Many of the Redboy compositions turn up on Making a Noise, but the documentary (produced and directed by Dana Heinz Perry in conjunction with Academy Award winner Hart Perry) certainly can't be dismissed as a glorified video. In addition to scenes that find Robertson and his associates playing the numbers live and in the studio, the film includes an interview with poet and performer John Trudell (profiled in these pages in "Native American Graffiti," September 15, 1993); there'a also shocking archival footage from schools where teachers tried to (in Robertson's words) "beat the Indian out of the kids," and sequences in which Robertson gets reacquainted with Six Nations kin he hasn't seen since his teen years. That's a great deal to squeeze in, and at times Making a Noise suffers from its efforts to cover every conceivable base. But it's also earnest and tasteful, and it avoids the trap of turning Native Americans into museum pieces.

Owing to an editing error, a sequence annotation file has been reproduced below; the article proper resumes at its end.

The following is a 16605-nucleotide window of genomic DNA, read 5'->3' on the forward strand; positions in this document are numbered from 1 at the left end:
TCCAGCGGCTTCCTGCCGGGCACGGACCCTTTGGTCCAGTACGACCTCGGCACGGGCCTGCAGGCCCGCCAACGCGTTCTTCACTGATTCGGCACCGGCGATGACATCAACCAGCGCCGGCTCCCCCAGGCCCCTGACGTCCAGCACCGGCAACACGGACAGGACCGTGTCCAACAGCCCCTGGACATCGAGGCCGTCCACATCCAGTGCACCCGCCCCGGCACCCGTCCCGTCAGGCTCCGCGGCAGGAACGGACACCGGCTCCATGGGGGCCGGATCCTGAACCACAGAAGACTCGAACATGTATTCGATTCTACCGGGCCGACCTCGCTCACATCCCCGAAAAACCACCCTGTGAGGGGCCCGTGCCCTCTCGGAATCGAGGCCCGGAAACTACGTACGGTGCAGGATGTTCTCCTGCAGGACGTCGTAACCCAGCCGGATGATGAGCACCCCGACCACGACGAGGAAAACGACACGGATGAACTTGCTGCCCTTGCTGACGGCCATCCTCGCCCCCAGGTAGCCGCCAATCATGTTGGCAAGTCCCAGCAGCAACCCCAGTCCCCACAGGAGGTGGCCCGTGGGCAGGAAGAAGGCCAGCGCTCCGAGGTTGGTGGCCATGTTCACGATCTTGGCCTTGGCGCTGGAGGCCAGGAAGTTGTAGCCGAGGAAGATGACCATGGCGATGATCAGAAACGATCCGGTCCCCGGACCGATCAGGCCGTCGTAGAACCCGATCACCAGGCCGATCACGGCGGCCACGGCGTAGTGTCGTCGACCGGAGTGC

"I wanted to do this in today's light," Robertson says. "This is the original roots music of North America, but it's also the biggest musical secret at the same time. You hear people talk about roots music, but I'm sorry--this is the real roots music on this continent, not country music or blues. And nobody's ever heard it except in bad movies. So I wanted to give them a chance--but I wanted it to be about what I hear now: the issues, the sounds, the beats, everything. And when I said, let's talk about what's been passed down, but let's also talk about what's going on now--well, people in the Indian community gave a big 'right on' to that. Because they're tired of being thought about as if they don't even exist anymore. That's a horrible thing, to have people living their lives thinking that they're a relic, just a memory."